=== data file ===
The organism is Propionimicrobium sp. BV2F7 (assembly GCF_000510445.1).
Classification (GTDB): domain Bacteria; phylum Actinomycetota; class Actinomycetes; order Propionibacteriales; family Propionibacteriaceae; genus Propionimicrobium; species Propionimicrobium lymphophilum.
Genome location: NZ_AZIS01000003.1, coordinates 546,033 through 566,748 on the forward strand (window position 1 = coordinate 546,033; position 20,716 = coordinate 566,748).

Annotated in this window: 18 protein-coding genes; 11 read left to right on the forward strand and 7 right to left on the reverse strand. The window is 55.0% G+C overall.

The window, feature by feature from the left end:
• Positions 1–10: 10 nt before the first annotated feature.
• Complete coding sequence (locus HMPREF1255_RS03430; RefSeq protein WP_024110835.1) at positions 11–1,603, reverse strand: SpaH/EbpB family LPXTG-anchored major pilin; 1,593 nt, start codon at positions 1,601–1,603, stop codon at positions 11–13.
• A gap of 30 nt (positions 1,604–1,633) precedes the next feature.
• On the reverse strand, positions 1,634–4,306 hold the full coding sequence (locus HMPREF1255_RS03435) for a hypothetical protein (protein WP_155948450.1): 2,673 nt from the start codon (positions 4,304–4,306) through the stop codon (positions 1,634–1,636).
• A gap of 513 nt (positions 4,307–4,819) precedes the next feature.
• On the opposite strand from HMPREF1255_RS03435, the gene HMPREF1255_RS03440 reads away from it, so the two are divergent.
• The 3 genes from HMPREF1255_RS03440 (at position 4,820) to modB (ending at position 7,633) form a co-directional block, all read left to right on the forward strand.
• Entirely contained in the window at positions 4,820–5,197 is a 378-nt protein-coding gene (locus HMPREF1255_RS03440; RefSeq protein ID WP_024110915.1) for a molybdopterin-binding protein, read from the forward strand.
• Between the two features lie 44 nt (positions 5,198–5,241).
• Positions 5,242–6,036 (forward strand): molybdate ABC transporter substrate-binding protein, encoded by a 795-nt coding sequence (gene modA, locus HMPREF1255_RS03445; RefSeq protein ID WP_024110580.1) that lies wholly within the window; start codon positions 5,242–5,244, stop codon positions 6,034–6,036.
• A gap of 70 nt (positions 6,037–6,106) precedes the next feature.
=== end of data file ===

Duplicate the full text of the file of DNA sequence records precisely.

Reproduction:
The organism is Propionimicrobium sp. BV2F7 (assembly GCF_000510445.1).
Classification (GTDB): domain Bacteria; phylum Actinomycetota; class Actinomycetes; order Propionibacteriales; family Propionibacteriaceae; genus Propionimicrobium; species Propionimicrobium lymphophilum.
Genome location: NZ_AZIS01000003.1, coordinates 546,033 through 566,748 on the forward strand (window position 1 = coordinate 546,033; position 20,716 = coordinate 566,748).

Annotated in this window: 18 protein-coding genes; 11 read left to right on the forward strand and 7 right to left on the reverse strand. The window is 55.0% G+C overall.

The window, feature by feature from the left end:
• Positions 1–10: 10 nt before the first annotated feature.
• Complete coding sequence (locus HMPREF1255_RS03430; RefSeq protein WP_024110835.1) at positions 11–1,603, reverse strand: SpaH/EbpB family LPXTG-anchored major pilin; 1,593 nt, start codon at positions 1,601–1,603, stop codon at positions 11–13.
• A gap of 30 nt (positions 1,604–1,633) precedes the next feature.
• On the reverse strand, positions 1,634–4,306 hold the full coding sequence (locus HMPREF1255_RS03435) for a hypothetical protein (protein WP_155948450.1): 2,673 nt from the start codon (positions 4,304–4,306) through the stop codon (positions 1,634–1,636).
• A gap of 513 nt (positions 4,307–4,819) precedes the next feature.
• On the opposite strand from HMPREF1255_RS03435, the gene HMPREF1255_RS03440 reads away from it, so the two are divergent.
• The 3 genes from HMPREF1255_RS03440 (at position 4,820) to modB (ending at position 7,633) form a co-directional block, all read left to right on the forward strand.
• Entirely contained in the window at positions 4,820–5,197 is a 378-nt protein-coding gene (locus HMPREF1255_RS03440; RefSeq protein ID WP_024110915.1) for a molybdopterin-binding protein, read from the forward strand.
• Between the two features lie 44 nt (positions 5,198–5,241).
• Positions 5,242–6,036 (forward strand): molybdate ABC transporter substrate-binding protein, encoded by a 795-nt coding sequence (gene modA, locus HMPREF1255_RS03445; RefSeq protein ID WP_024110580.1) that lies wholly within the window; start codon positions 5,242–5,244, stop codon positions 6,034–6,036.
• A gap of 70 nt (positions 6,037–6,106) precedes the next feature.